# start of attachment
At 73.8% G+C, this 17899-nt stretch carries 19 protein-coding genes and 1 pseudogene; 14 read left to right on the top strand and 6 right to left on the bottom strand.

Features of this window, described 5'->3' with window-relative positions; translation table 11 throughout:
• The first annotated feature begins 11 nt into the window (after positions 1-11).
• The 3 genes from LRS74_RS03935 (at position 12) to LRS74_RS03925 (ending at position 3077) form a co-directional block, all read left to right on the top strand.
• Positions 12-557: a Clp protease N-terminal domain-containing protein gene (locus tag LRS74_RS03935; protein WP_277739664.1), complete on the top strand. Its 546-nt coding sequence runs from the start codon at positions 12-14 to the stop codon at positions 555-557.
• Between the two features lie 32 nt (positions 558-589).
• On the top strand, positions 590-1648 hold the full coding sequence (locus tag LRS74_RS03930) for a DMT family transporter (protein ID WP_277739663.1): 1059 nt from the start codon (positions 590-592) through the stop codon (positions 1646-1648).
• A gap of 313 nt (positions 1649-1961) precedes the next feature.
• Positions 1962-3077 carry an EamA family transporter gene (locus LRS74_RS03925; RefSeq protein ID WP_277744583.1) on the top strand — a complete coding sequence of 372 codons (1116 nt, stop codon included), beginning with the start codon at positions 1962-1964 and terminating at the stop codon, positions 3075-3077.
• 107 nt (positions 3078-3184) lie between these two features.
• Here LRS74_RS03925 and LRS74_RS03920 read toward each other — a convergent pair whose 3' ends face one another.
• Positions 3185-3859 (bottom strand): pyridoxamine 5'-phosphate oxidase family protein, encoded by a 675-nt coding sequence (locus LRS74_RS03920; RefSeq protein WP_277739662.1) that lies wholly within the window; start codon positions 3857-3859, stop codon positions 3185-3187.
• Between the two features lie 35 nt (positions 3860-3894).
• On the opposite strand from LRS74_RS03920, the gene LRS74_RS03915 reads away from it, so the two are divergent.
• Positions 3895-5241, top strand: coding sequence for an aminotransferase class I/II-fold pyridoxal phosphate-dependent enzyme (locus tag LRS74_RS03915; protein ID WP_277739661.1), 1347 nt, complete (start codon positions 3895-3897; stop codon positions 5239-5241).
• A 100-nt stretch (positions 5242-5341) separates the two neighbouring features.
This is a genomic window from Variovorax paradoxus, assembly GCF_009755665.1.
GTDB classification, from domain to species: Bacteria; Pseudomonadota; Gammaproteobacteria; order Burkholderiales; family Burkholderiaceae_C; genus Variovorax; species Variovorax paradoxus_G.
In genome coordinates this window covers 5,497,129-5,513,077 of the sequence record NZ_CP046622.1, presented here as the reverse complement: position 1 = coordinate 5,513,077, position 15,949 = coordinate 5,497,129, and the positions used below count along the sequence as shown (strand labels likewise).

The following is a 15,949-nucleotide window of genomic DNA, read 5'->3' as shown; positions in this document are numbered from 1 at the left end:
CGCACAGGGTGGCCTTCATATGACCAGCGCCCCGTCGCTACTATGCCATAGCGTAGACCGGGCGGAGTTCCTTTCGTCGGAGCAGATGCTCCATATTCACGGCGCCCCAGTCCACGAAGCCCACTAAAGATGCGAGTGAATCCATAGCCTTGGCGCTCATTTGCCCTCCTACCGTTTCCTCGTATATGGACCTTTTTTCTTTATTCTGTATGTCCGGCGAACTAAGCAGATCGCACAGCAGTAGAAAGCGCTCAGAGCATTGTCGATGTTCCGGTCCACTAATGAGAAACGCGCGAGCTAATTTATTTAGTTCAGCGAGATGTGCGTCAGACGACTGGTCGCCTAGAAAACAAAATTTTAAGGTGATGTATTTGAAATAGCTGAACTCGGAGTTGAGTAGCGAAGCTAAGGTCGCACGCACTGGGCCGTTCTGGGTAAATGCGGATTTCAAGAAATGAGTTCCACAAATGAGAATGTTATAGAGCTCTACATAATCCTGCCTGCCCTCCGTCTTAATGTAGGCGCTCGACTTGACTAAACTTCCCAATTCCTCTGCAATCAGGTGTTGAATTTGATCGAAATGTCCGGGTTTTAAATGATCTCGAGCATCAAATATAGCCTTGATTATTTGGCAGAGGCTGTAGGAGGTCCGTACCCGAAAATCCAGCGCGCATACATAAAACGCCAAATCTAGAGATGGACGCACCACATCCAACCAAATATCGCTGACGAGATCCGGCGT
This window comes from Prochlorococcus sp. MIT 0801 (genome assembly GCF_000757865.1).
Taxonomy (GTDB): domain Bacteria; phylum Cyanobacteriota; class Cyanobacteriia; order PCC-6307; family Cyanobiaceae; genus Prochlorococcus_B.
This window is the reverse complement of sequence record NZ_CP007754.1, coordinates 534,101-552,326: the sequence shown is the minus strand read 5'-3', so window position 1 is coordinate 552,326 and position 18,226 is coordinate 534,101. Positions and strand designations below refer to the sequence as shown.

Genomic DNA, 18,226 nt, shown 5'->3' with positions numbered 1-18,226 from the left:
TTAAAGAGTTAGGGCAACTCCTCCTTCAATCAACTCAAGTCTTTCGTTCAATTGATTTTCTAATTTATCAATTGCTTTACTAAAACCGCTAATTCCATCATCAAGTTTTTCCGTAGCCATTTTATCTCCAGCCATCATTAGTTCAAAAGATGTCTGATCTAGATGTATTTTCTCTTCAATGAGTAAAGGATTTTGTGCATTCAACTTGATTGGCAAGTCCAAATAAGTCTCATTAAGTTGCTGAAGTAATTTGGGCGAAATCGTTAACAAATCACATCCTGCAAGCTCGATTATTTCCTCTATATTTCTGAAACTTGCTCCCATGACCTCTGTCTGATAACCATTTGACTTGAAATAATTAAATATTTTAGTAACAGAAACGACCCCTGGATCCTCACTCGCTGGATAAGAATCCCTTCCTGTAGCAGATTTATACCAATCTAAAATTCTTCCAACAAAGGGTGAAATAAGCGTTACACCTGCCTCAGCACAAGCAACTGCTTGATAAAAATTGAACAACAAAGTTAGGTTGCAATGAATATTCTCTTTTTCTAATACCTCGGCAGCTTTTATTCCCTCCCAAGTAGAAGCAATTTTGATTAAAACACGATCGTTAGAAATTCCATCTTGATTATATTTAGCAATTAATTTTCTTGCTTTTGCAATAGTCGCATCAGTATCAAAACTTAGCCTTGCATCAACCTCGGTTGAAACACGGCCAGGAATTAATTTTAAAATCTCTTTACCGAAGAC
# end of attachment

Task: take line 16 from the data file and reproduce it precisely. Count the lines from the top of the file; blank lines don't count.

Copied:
• A 100-nt stretch (positions 5242-5341) separates the two neighbouring features.